grilled him for hours and made him commit to three years of non-retaliation. Rickey . . . pointed him to the biblical account of Jesus’s Sermon on the Mount. Rickey told Robinson, “We can’t fight our way through this, Robinson. We’ve got no army. There’s virtually nobody on our side. No owners. No umpires. Very few newspapermen. And I’m afraid many fans will be hostile.” (Prince)
Guts Enough to Not Fight Back
Branch needed a man committed to living the teaching of Jesus in Matthew 5:38–41 — the teaching that Jesus himself embodied in going to the cross.
“You have heard that it was said, ‘An eye for an eye and a tooth for a tooth.’ But I say to you, Do not resist the one who is evil. But if anyone slaps you on the right cheek, turn to him the other also. And if anyone would sue you and take your tunic, let him have your cloak as well. And if anyone forces you to go one mile, go with him two miles.” (Matthew 5:38–41)
Metaxas narrates it like this:
Rickey saw that Robinson had plenty of experience playing with white players and that — like Rickey — he was a serious Bible-believing Christian with a strong moral character. In the struggle that lay ahead, these characteristics would be crucial. He felt strongly that if the person he chose for this extraordinary task could be goaded into saying the wrong thing or appearing in any way as less than noble and dignified, the press would have a field day and the whole project would go up in flames. What was worse, if that were to happen, the whole idea of integrating baseball would likely be set back another ten or fifteen years. Rickey had to be sure he was choosing someone who understood the tremendous import of not fighting back, despite what he would hear — and he would hear plenty. But in the end, he felt he had found the man for the job. (120)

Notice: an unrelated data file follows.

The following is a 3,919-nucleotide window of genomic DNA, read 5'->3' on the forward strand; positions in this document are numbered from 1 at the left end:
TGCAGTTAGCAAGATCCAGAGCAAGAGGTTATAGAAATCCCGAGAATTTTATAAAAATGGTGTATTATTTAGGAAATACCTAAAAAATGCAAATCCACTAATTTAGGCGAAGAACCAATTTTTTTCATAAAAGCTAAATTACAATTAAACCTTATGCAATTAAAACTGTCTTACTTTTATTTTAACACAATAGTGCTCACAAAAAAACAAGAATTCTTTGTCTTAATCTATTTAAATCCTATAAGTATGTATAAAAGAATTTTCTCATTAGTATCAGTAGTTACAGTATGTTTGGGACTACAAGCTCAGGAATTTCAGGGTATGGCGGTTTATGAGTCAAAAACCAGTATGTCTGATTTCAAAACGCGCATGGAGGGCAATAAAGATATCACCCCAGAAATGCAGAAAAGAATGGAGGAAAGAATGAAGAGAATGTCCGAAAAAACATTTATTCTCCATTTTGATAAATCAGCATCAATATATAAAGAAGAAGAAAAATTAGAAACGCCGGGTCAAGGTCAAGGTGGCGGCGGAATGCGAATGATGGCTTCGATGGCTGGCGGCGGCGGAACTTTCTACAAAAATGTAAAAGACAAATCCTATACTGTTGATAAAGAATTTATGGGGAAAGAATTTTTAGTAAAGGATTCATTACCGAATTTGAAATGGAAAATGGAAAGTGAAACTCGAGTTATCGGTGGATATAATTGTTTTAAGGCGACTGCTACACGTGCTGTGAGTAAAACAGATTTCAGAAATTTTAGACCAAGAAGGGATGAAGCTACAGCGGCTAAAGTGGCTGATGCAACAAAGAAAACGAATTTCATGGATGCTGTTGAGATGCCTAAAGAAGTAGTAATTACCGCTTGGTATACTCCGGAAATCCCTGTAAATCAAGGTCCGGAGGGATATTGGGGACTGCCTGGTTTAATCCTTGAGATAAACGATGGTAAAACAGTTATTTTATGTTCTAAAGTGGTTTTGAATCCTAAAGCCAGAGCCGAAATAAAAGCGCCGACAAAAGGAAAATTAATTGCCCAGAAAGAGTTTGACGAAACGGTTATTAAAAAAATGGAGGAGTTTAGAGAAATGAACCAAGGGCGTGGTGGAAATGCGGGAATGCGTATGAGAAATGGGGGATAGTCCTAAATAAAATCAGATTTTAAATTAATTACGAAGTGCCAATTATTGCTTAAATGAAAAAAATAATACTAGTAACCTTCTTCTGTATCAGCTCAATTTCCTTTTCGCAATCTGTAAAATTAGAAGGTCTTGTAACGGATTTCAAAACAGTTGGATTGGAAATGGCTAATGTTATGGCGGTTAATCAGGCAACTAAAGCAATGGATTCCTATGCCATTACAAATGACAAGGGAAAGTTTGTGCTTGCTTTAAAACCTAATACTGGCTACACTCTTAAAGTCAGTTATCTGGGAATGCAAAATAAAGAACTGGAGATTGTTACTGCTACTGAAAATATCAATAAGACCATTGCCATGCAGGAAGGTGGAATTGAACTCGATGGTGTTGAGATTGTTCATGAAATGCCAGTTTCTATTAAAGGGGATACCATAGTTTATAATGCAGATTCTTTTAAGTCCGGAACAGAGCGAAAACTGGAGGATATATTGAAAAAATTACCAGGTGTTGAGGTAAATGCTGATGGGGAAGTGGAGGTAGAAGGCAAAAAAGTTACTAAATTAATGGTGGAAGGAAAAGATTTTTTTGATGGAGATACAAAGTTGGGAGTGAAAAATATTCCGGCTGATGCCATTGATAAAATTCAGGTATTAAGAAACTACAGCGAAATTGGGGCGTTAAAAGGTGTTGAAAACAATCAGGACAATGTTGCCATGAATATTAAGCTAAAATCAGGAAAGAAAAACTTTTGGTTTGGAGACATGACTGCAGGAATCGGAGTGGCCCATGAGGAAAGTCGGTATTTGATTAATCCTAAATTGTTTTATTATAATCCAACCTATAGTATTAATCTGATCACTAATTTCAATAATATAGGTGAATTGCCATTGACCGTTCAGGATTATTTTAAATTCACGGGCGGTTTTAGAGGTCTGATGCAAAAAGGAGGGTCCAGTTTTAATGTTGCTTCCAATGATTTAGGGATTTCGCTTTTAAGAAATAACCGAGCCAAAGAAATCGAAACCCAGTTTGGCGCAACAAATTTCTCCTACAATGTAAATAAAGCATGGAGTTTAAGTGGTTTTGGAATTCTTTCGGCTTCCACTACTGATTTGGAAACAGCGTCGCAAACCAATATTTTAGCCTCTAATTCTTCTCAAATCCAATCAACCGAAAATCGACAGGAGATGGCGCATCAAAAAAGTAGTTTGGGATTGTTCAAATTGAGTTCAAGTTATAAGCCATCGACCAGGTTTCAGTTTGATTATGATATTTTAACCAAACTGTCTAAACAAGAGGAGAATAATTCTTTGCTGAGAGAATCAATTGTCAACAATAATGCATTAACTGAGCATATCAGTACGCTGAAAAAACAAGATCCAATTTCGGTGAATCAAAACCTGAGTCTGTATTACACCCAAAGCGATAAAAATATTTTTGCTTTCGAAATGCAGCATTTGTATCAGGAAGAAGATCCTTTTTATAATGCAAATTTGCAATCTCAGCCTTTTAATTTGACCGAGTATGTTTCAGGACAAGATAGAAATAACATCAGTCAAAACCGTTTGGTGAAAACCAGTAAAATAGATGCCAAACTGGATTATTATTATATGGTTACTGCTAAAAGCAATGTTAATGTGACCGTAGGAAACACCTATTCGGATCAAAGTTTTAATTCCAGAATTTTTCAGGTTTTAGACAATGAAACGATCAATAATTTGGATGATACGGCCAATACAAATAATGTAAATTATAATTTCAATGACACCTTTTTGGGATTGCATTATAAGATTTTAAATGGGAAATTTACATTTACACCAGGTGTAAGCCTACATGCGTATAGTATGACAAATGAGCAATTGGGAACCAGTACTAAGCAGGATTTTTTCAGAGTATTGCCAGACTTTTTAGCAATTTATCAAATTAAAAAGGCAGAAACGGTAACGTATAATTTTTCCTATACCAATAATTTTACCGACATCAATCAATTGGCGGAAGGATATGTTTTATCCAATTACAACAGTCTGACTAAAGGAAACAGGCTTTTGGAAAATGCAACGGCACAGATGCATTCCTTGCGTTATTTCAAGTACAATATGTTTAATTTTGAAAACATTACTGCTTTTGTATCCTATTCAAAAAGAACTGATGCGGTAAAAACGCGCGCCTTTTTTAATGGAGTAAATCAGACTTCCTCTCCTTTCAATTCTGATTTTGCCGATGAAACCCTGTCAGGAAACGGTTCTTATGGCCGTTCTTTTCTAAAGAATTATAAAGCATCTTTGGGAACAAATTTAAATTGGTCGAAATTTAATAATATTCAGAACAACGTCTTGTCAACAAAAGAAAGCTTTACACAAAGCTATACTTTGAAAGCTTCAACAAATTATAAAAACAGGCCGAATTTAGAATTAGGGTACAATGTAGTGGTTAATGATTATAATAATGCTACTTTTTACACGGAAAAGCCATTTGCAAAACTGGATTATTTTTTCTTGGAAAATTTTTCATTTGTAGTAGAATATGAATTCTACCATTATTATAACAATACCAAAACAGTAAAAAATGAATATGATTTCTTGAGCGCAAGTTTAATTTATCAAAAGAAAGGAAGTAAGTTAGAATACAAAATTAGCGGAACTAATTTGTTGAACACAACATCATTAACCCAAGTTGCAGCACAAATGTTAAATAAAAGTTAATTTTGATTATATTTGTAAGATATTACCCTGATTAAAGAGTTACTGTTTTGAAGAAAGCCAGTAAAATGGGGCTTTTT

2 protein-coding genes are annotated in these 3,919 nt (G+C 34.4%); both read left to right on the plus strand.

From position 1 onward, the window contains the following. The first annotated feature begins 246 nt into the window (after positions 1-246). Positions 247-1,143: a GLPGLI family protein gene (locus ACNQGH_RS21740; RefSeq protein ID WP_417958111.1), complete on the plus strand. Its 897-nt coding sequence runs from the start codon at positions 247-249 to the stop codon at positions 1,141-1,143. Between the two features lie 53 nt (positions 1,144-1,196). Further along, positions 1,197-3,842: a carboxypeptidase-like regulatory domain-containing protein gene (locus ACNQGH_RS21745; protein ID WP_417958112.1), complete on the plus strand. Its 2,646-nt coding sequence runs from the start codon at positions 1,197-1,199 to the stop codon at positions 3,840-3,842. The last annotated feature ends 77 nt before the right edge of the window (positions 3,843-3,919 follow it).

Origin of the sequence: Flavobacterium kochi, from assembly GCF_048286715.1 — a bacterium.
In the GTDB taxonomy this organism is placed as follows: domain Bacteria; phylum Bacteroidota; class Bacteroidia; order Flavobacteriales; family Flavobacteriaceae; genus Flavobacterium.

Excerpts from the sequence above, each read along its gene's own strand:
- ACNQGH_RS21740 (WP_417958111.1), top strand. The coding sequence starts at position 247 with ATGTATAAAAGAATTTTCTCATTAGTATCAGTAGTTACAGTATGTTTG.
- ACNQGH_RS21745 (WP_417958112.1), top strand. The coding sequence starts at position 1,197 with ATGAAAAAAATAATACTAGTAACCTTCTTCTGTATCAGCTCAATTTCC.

Rickey issued Robinson this pointed challenge: “I’m looking for a ballplayer with guts enough to not fight back” (122).
Not Reviling in Return
Robinson accepted, and by God’s grace, he was able to live out the vision against the onslaught of horrible racism and what Branch called “odious injustice.”
And now the rest is history — and told in book and motion picture alike. Robinson played 10 Major-League seasons. In 1949, his third season, he batted an astounding .342, drove in 124 runs, and stole 37 bases. That season he started in the All-Star game and won the National League MVP Award. He batted .329 in 1953. When it was all said and done, he had played in six consecutive All-Star games and led his team to six World-Series appearances, including a seven-game World-Series win in 1955. He retired from the game after the 1956 season at the age of 37.
Robinson was voted into the Baseball Hall of Fame in 1962, and tragically died of a heart attack a decade later in 1972. He was only 53.
In April of 1997, Major League Baseball “universally retired” Robinson’s number 42, which means the number is now specially set aside in honor of him. No other player, on any team, can wear number 42 — except on April 15 of each year, “Jackie Robinson Day,” when every player dons the 42. This is likely the highest possible honor in the sport.
The Heart of Jackie’s Story
“The heart of the Jackie Robinson story,” says Metaxas, is that “he changed America by successfully living out, both on and off the baseball field, the revolutionary and world-changing words of Jesus” (133).
What made all the difference was both Branch’s recognition of the power of Jesus’s model of non-retaliation in Matthew 5:38–41, and Robinson’s grace-given ability to echo the almost superhuman pattern of Jesus: “When he was reviled, he did not revile in return; when he suffered, he did not threaten, but continued entrusting himself to him who judges justly” (1 Peter 2:23).